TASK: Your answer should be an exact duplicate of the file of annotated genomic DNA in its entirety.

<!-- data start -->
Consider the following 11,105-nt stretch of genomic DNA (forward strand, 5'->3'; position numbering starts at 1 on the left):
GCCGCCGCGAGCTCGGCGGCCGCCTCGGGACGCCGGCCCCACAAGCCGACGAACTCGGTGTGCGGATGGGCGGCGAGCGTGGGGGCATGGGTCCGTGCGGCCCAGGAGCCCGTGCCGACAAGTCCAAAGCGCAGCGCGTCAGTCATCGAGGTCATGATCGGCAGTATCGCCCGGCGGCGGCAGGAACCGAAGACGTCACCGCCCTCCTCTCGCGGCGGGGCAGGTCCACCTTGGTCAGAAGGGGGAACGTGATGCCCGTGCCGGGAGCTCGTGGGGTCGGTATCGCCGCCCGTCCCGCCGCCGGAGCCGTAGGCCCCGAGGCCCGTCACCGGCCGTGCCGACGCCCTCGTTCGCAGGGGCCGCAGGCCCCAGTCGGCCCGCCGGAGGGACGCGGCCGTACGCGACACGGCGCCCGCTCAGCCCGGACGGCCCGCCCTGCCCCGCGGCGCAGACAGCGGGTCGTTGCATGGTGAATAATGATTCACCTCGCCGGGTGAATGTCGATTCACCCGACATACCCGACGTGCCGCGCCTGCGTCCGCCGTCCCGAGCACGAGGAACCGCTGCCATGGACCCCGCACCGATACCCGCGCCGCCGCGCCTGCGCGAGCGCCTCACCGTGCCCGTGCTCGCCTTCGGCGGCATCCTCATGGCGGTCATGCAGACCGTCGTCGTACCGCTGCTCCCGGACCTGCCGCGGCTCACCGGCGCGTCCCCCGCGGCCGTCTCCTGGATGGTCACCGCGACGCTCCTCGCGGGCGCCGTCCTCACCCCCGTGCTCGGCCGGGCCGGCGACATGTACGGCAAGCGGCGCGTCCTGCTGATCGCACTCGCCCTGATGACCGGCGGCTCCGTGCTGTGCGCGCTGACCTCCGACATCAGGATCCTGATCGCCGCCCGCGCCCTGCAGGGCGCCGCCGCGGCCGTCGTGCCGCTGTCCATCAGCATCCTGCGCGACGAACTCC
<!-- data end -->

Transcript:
Consider the following 11,105-nt stretch of genomic DNA (forward strand, 5'->3'; position numbering starts at 1 on the left):
GCCGCCGCGAGCTCGGCGGCCGCCTCGGGACGCCGGCCCCACAAGCCGACGAACTCGGTGTGCGGATGGGCGGCGAGCGTGGGGGCATGGGTCCGTGCGGCCCAGGAGCCCGTGCCGACAAGTCCAAAGCGCAGCGCGTCAGTCATCGAGGTCATGATCGGCAGTATCGCCCGGCGGCGGCAGGAACCGAAGACGTCACCGCCCTCCTCTCGCGGCGGGGCAGGTCCACCTTGGTCAGAAGGGGGAACGTGATGCCCGTGCCGGGAGCTCGTGGGGTCGGTATCGCCGCCCGTCCCGCCGCCGGAGCCGTAGGCCCCGAGGCCCGTCACCGGCCGTGCCGACGCCCTCGTTCGCAGGGGCCGCAGGCCCCAGTCGGCCCGCCGGAGGGACGCGGCCGTACGCGACACGGCGCCCGCTCAGCCCGGACGGCCCGCCCTGCCCCGCGGCGCAGACAGCGGGTCGTTGCATGGTGAATAATGATTCACCTCGCCGGGTGAATGTCGATTCACCCGACATACCCGACGTGCCGCGCCTGCGTCCGCCGTCCCGAGCACGAGGAACCGCTGCCATGGACCCCGCACCGATACCCGCGCCGCCGCGCCTGCGCGAGCGCCTCACCGTGCCCGTGCTCGCCTTCGGCGGCATCCTCATGGCGGTCATGCAGACCGTCGTCGTACCGCTGCTCCCGGACCTGCCGCGGCTCACCGGCGCGTCCCCCGCGGCCGTCTCCTGGATGGTCACCGCGACGCTCCTCGCGGGCGCCGTCCTCACCCCCGTGCTCGGCCGGGCCGGCGACATGTACGGCAAGCGGCGCGTCCTGCTGATCGCACTCGCCCTGATGACCGGCGGCTCCGTGCTGTGCGCGCTGACCTCCGACATCAGGATCCTGATCGCCGCCCGCGCCCTGCAGGGCGCCGCCGCGGCCGTCGTGCCGCTGTCCATCAGCATCCTGCGCGACGAACTCC